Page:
How to use a flue gas analyzer

Updated March 23, 2017

A chimney flue carries the exhaust from a boiler or fireplace up and out of a building. The exhaust is made up of the byproducts of the combustion that occurs when oil or gas is mixed with air and ignited in the boiler. A flue gas analyzer takes a sample of these gases, and analyses their chemical composition. This tracks whether a boiler is running at peak efficiency, or whether it is releasing high levels of pollutants like carbon monoxide or sulphur. Although each flue gas analyzer works slightly differently, the basic principles are the same.

Consult the analyzer's manual for specific instructions. Some analyzers will require you to heat their probes before use, or to turn on a "Peltier Cooler" that chills the end of the probe enough to condense the gases that come into contact with it.

Put batteries into your analyzer, and turn it on.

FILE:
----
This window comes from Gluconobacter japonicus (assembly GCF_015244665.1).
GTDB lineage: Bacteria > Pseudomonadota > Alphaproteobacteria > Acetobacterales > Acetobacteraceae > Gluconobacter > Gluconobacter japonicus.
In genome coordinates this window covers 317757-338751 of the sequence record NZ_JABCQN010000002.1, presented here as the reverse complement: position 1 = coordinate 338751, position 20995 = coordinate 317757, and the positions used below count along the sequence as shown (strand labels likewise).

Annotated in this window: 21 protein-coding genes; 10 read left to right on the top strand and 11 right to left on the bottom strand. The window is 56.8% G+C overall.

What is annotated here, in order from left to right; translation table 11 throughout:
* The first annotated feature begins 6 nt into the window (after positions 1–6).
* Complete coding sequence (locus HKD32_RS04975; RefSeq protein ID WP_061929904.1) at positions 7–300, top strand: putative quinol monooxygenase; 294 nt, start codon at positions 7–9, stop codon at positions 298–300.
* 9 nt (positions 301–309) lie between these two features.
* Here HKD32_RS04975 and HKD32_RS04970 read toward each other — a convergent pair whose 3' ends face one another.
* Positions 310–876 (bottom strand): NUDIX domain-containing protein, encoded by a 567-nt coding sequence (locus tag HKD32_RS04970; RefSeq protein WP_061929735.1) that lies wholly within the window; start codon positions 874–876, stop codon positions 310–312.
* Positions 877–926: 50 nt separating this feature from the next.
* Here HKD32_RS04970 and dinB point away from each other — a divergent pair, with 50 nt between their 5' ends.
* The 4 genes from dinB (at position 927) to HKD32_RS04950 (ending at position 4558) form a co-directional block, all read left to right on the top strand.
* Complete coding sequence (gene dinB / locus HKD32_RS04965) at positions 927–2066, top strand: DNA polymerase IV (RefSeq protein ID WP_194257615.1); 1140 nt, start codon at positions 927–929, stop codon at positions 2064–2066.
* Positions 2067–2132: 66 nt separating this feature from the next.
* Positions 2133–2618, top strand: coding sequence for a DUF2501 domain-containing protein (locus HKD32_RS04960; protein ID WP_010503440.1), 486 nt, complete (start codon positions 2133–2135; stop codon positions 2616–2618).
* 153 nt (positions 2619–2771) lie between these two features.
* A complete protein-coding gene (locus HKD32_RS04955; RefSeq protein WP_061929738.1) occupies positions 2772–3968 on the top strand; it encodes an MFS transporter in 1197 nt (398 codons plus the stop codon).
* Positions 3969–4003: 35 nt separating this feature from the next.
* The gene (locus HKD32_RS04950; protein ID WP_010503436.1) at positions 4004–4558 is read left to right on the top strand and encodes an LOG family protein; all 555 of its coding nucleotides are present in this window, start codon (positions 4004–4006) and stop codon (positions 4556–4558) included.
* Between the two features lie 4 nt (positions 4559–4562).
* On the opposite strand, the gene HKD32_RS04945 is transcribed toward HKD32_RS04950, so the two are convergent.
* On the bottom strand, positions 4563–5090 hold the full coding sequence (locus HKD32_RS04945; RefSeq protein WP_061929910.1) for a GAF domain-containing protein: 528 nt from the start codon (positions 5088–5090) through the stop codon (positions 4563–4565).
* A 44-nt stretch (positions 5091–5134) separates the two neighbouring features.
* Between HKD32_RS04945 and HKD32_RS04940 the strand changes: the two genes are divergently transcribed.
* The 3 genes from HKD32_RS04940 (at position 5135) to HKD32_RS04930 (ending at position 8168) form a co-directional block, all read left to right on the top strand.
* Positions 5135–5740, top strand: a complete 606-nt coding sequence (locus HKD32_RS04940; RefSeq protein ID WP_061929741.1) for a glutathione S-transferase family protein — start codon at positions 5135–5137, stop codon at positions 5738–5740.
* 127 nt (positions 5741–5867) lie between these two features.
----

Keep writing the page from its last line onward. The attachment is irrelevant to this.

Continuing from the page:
Insert the probe into the air system before it enters the boiler. This will allow it to measure the temperature of the combustion air.

Insert the flue gas analyzer's probe into the flue at a point just after the last heat exchanger, but before any draft-diverter vents or other sources of external air flow. This ensures that the analyzer only samples gases that have been through the boiler's combustion chamber, rather than gases contaminated by outside air.

Pump flue gases into the probe using the small pump mounted on the hose connecting the probe to the analyzer.

Look at the probe's screen to see the levels of different flue gases, measured in parts-per-million (PPM). If your analyzer has a built-in printer, you can print a hard copy immediately.

Things You'll Need

  • Flue gas analyzer
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About the Author

Joshua Smyth started writing in 2003 and is based in St. John's, Newfoundland. He has written for the award-winning "Cord Weekly" and for "Blueprint Magazine" in Waterloo, Ontario, where he spent a year as editor-in-chief. He holds a Bachelor of Arts in political science and economics from Wilfrid Laurier University.